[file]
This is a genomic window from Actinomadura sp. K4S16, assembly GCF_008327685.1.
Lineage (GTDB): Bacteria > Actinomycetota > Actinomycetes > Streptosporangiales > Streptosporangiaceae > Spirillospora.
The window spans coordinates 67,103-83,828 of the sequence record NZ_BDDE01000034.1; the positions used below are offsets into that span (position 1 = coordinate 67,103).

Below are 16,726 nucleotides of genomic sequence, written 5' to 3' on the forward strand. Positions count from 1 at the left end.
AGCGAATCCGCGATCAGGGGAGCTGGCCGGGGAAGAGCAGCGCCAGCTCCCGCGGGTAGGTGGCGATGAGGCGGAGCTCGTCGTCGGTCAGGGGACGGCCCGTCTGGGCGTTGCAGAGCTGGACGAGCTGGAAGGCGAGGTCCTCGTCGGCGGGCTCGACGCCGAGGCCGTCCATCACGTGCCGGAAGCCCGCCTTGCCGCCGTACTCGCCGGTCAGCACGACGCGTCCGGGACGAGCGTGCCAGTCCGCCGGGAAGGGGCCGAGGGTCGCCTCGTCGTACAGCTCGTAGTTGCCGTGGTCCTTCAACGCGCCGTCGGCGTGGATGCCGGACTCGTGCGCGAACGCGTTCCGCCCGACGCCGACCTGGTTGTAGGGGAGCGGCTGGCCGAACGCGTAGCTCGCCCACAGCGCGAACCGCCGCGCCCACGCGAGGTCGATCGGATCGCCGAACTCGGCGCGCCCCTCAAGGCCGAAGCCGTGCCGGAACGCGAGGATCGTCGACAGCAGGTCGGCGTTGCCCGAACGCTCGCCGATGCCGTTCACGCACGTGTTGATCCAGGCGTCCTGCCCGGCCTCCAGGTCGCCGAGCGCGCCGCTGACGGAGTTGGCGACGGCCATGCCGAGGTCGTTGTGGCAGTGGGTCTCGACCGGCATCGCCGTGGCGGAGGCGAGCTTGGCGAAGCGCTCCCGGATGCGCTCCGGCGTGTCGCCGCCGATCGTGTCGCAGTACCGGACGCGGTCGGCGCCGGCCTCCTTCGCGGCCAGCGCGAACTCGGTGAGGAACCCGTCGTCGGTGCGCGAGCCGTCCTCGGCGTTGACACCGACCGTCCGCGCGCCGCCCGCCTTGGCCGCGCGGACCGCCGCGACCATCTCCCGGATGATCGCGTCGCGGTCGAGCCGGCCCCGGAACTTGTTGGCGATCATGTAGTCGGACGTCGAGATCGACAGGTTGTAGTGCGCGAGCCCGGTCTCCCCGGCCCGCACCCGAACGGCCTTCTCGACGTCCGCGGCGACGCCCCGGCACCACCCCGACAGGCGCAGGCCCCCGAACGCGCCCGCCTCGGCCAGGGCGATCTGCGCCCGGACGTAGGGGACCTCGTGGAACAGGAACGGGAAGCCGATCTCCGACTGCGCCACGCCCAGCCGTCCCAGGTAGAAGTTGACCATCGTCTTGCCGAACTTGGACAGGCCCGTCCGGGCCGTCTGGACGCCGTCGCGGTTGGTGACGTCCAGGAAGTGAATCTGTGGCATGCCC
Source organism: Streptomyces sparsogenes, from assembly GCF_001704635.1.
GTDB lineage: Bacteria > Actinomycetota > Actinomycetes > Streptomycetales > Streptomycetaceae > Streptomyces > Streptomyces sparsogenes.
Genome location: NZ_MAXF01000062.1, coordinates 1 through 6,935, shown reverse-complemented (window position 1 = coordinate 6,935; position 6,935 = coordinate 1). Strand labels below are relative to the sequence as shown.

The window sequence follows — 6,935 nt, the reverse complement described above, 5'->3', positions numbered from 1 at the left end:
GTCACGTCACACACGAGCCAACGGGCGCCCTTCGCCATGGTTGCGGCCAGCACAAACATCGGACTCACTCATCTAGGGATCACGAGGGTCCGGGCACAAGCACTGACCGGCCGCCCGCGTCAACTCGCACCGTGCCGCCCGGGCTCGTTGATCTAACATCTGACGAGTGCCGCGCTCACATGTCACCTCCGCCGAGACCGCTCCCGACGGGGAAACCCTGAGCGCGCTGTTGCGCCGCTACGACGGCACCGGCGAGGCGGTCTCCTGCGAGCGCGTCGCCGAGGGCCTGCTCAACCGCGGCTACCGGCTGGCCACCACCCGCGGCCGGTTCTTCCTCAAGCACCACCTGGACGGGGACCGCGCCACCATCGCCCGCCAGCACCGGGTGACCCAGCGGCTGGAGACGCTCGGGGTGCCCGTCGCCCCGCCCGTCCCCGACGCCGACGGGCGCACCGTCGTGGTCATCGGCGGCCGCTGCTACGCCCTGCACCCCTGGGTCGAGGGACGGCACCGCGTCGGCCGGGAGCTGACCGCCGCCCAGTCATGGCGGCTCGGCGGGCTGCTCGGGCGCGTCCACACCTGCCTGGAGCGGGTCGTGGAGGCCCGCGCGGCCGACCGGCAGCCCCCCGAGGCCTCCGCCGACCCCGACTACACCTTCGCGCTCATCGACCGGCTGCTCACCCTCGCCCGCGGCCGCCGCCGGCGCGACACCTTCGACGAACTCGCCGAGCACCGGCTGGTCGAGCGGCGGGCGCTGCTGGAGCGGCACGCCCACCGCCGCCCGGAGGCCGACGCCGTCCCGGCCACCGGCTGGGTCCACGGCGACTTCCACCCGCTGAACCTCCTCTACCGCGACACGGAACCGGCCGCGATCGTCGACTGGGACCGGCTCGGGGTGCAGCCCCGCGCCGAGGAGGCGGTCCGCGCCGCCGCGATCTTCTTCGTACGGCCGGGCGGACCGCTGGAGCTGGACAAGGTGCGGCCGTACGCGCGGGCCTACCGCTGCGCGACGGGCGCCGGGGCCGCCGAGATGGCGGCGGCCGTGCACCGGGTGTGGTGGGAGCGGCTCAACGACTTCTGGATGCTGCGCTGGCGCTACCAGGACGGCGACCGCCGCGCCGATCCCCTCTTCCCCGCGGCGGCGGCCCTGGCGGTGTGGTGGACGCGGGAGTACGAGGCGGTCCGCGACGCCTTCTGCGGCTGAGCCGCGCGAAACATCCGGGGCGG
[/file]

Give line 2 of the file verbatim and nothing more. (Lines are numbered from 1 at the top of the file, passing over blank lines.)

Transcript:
Lineage (GTDB): Bacteria > Actinomycetota > Actinomycetes > Streptosporangiales > Streptosporangiaceae > Spirillospora.